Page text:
It’s Nearly November – Which Means Another Novel is on the Horizon.

by Leigh Matthews on October 17, 2013

marilyn monroe reading tryptych

I probably don’t look like this during November… but I can pretend.

It occurs to me as we head into another NaNoWriMo that I should draw attention to my first novel, The Old Arbutus Tree, a result of November 2011’s 1667 words-a-day challenge, and discuss my approach to having a successful stab at the (entirely voluntary) ordeal.

Going into that National Novel Writing Month with no plot, no characters, nothing but a title… and I ended up with a tale encompassing small town oppression and secrecy, the injustice of the Canadian juvenile youth correction system in the 1980s, and the blossoming of young love between two teenage boys in the unlikeliest of places.

I’m currently editing 2012’s NaNoWriMo novel and looking forward to November 1st this year when I can start working on a new novel!

Who else has a novel that came out of this wonderful literary adventure?

What’s your approach to NaNoWriMo? Do you plan diligently, with a timeline, plot, thematic arcs, and character crib sheets all ready to go? Or, like me, do you take the flying by the seat of your pants approach and go in with nothing prepared?

Preparing for NaNoWriMo

I usually try to do some preparation in regards to general life activities so that I have an easier time of things in November. What this means for me is:

  • Preparing food in advance – a freezer full of tasty vegan meals ready to be warmed up
  • Getting all clients’ blog posts done for November, so I only have new commissions to draw attention from the novel
  • Telling all friends, family, random dog-park people, and stray kittens that I”M WRITING A NOVEL (so everyone can keep me accountable
  • Laying in some gin, tonic, and limes.

A Literary Diet

I also usually tend to try to limit my reading in the two weeks just before I start writing. It’s sort of like a literary palate cleanser as I fear my susceptibility to writing in a pseudo-Carver or pseudo-Hemingway style if I’m reading such people. Ideally, I take the whole of October to read only people who I feel will have a positive effect on my writing style but this isn’t always possible as there are usually people I want to read for Vancouver’s Writers Festival and I often don’t know what they’re like prior to reading new novelists and poets.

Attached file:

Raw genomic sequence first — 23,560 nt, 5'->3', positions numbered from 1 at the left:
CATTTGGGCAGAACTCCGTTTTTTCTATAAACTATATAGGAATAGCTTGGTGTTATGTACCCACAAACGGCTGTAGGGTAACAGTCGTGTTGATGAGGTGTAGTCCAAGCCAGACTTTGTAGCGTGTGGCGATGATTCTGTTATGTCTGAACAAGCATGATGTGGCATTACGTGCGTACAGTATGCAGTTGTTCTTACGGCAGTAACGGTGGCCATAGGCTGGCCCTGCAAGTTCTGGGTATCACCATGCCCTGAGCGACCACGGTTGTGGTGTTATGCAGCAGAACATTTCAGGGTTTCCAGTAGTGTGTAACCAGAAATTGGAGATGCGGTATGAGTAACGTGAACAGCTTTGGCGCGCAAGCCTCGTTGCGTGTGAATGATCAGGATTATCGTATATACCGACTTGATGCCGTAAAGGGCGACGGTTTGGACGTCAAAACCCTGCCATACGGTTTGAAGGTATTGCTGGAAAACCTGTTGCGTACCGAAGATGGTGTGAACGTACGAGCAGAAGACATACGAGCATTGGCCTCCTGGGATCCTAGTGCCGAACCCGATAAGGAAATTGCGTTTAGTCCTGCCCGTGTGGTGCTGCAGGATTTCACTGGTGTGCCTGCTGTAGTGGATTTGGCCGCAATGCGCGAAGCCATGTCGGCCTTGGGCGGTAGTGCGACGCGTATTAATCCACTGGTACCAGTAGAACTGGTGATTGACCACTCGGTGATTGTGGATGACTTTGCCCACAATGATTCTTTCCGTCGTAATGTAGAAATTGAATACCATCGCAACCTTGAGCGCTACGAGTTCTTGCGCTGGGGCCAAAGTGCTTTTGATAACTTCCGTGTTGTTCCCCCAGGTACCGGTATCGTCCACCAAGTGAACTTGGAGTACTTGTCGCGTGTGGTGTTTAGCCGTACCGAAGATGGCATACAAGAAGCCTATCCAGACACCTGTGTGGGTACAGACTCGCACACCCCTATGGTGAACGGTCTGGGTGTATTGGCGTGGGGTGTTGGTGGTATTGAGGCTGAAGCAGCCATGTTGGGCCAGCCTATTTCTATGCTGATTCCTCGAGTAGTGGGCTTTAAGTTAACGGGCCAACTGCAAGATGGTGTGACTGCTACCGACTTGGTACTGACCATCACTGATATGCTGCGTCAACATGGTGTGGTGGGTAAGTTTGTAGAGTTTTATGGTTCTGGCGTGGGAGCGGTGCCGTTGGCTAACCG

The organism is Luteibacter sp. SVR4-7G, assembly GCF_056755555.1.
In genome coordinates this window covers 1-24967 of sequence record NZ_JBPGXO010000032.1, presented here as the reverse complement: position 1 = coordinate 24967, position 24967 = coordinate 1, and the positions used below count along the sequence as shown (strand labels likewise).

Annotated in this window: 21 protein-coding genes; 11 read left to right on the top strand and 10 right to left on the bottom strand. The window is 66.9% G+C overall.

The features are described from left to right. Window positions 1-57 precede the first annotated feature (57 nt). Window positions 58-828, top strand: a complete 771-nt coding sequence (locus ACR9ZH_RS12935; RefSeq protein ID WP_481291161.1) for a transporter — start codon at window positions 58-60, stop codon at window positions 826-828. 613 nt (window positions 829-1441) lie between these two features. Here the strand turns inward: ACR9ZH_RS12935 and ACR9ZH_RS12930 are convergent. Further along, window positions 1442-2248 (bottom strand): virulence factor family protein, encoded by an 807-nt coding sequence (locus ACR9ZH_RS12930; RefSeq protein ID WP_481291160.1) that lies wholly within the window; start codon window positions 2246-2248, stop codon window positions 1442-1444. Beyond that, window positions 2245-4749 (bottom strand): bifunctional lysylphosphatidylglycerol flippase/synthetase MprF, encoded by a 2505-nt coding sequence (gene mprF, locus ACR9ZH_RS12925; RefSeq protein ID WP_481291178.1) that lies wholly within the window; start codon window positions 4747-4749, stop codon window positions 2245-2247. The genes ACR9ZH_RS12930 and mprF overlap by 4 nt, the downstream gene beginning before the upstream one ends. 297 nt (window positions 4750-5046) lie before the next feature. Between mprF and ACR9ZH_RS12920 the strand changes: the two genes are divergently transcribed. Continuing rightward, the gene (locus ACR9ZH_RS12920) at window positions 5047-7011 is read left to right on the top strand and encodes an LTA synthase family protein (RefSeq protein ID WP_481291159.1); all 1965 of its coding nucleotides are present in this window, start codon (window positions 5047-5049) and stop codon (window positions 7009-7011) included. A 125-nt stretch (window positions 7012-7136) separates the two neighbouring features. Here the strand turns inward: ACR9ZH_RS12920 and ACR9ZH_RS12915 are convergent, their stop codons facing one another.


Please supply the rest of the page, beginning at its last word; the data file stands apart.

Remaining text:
Often, I don’t read anything at all during November, aside from non-fiction, long-form journalism, and work-related (medical) stuff. In the past, when I’ve written longer pieces of fiction, I’ve observed that there’s a certain mimicry that happens – this is my Atwood paragraph, my Coupland chapter, my Plath poem – and that doesn’t make for a very coherent novel-reading experience in the end.

The Old Arbutus TreeNowadays, however, I don’t feel that this is totally necessary. That may be because I’ve become more relaxed about my writing style and may have even begun to consolidate that elusive thing… my ‘voice.’ The last novel, currently being thrown at literary agents, felt much more like ‘me’ than anything else I’ve ever written. As it’s a magic realism novel with a giant and a protagonist who is a lesbian in a man’s body, I’m not quite sure what this all means.

Today marks two weeks until National Novel Writing Month and so my literary diet begins. It’s also the point at which I usually settle on a title… with this year’s current favourite being ‘Don’t Sleep with the Barista’ – I’ll let you figure out the genre of book I’m (not) planning.

And, don’t worry, in December, I’ll be devouring books as fast as I can so let me know if you’ve got a NaNoWriMo novel to recommend – maybe your own?

Haven’t read my first novel yet? Use Bitcoin to buy it now and I’ll mail it out to you asap!
[wpbc_buy_now item_name=”The Old Arbutus Tree (paperback incl., shipping)” price=”11.74″ currency=”CAD”]

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